Former Alabama governor Don Siegelman speaks to reporters outside the federal courthouse in Montgomery, Ala., after being sentenced to 78 months in prison in 2012. (Amanda Sowards/Montgomery Advertiser via AP)

Former Alabama governor Don E. Siegelman was sent to solitary confinement this week at the Louisiana facility in which he is imprisoned on political corruption charges, according to his son Joseph Siegelman.

Siegelman, 70, was quoted extensively in a Washington Post article this week on former Virginia governor Robert F. McDonnell, whose 2014 conviction on public corruption charges was reviewed by the Supreme Court on Wednesday.

Siegelman was transferred to solitary confinement at the federal correctional institution at Oakdale, La., on Monday after the story was posted online, according to his son, who said he found the timing suspicious.

But Bureau of Prison officials, who refused to confirm that the former governor was in solitary confinement, said that there was no link.

“The allegation that Mr. Siegelman was punished for talking to a reporter is false,” a spokesman for the bureau said in an emailed statement. “Due to confidentiality concerns, we cannot speak specifically about disciplinary matters of a particular inmate.”

Joseph Siegelman said his father had told him he was being punished for three infractions: running a business from prison, misuse of the mail and a catch-all prohibition against behavior that is disruptive of prison operations.

An official at the prison said the incident report was about a T-shirt that Siegelman sold on eBay, which was mentioned in The Post article and had been reported on in Alabama media.

An unknown bidder paid $4,500 for it, and the proceeds are supposed to go toward completing a documentary about Siegelman’s case called “Atticus vs. the Architect.” According to the note Siegelman posted during the eBay auction, the T-shirts can be purchased at the prison commissary. Alabama media also reported on the sale.

The Post interviewed Siegelman by telephone April 22 after a request for an in-person interview was denied. The longtime state officer-holder has a substantial following who believe that vague federal corruption laws give politically ambitious prosecutors too much leeway in deciding what and whom to investigate.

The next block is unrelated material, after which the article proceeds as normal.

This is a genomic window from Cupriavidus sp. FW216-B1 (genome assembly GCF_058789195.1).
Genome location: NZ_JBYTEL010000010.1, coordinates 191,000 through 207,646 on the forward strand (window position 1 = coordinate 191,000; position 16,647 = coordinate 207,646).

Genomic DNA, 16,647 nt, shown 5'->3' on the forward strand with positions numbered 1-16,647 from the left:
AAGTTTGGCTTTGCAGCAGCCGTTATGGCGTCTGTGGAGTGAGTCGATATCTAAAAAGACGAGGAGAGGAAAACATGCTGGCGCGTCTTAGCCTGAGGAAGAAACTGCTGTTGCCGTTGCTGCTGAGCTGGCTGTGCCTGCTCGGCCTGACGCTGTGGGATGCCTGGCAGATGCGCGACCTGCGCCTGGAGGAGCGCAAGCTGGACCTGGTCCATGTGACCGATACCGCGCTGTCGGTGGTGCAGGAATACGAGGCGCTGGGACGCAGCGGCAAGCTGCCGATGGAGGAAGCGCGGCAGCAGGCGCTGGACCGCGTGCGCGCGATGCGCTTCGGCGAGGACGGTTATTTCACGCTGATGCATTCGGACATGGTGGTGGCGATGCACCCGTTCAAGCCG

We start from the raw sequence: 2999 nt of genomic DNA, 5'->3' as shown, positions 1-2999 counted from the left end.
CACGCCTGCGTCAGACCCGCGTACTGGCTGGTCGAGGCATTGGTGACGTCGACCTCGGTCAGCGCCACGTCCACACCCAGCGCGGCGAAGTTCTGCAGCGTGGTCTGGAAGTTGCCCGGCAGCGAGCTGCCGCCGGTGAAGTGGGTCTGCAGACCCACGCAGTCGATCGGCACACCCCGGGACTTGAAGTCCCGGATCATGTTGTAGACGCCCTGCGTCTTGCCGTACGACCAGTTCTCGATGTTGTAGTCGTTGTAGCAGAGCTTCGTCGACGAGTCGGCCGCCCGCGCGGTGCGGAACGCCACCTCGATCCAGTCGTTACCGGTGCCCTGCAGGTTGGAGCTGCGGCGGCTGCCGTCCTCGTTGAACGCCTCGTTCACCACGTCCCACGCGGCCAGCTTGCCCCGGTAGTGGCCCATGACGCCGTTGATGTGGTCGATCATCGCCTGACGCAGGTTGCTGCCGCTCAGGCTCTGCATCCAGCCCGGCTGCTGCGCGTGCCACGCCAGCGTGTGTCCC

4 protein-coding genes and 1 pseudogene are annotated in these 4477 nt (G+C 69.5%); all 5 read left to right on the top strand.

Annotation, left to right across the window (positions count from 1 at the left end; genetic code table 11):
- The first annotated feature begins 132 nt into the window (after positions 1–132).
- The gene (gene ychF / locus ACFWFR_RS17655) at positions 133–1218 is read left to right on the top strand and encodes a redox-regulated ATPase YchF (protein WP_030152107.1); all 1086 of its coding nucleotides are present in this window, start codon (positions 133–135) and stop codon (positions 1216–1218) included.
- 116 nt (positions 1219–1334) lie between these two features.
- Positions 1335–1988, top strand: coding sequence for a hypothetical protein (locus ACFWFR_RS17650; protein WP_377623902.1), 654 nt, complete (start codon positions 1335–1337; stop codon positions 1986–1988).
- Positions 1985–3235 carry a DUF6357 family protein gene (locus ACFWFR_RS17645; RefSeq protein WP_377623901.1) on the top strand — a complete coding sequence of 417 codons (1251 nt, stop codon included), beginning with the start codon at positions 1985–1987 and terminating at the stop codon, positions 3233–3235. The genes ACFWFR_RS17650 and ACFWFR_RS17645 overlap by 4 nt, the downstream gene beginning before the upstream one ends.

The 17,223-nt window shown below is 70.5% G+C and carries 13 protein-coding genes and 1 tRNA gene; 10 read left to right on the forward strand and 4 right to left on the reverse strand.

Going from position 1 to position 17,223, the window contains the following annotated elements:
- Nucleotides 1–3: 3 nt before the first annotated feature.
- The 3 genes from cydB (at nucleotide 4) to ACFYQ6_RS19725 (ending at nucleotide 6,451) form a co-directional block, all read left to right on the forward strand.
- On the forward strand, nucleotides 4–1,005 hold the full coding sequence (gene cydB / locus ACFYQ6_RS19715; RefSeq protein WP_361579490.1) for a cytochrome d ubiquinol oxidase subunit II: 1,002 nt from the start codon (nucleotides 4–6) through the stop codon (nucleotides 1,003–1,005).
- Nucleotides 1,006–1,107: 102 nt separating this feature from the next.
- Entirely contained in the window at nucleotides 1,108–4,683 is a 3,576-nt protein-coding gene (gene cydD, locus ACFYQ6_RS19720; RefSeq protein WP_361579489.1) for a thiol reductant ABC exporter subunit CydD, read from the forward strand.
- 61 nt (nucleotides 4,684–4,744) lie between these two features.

Several Supreme Court justices expressed similar concerns during Wednesday’s hearing on McDonnell. The court, though, had turned down Siegelman’s request that it review his conviction.

Siegelman and his supporters have been active in drawing attention to his case.

During the interview with The Post, the former  governor said he had spent 27 days in solitary confinement last year after he had conducted what prison officials said was an unauthorized interview on the Thom Hartmann Program, a liberal radio show.

The interview with The Post was authorized, and conducted while Siegelman was in the office of a prison counselor.

Siegelman’s long-running legal case began when he was indicted in 2004. The state’s last Democratic governor, he was convicted of appointing Alabama health-care executive Richard Scrushy to an important industry regulatory board in exchange for Scrushy’s $500,000 campaign contribution to a state referendum on a lottery, the proceeds of which would go to the state’s underfunded schools.

Siegelman’s many supporters say the prosecution was politically motivated — the “architect” in the documentary title refers to Republican strategist Karl Rove.

“There was no personal benefit, not a penny of any financial gain,” Siegelman said in the interview. “There wasn’t any self-enrichment scheme. There was no testimony of a quid pro quo, much less an explicit or express quid pro quo. And the contribution was not even to me but to a ballot initiative.”

Nevertheless, a series of reviews have upheld his conviction and the Supreme Court declined to grant Siegelman full review. He is completing his multi-year sentence and said he hopes to move to home confinement or a halfway house in 2017.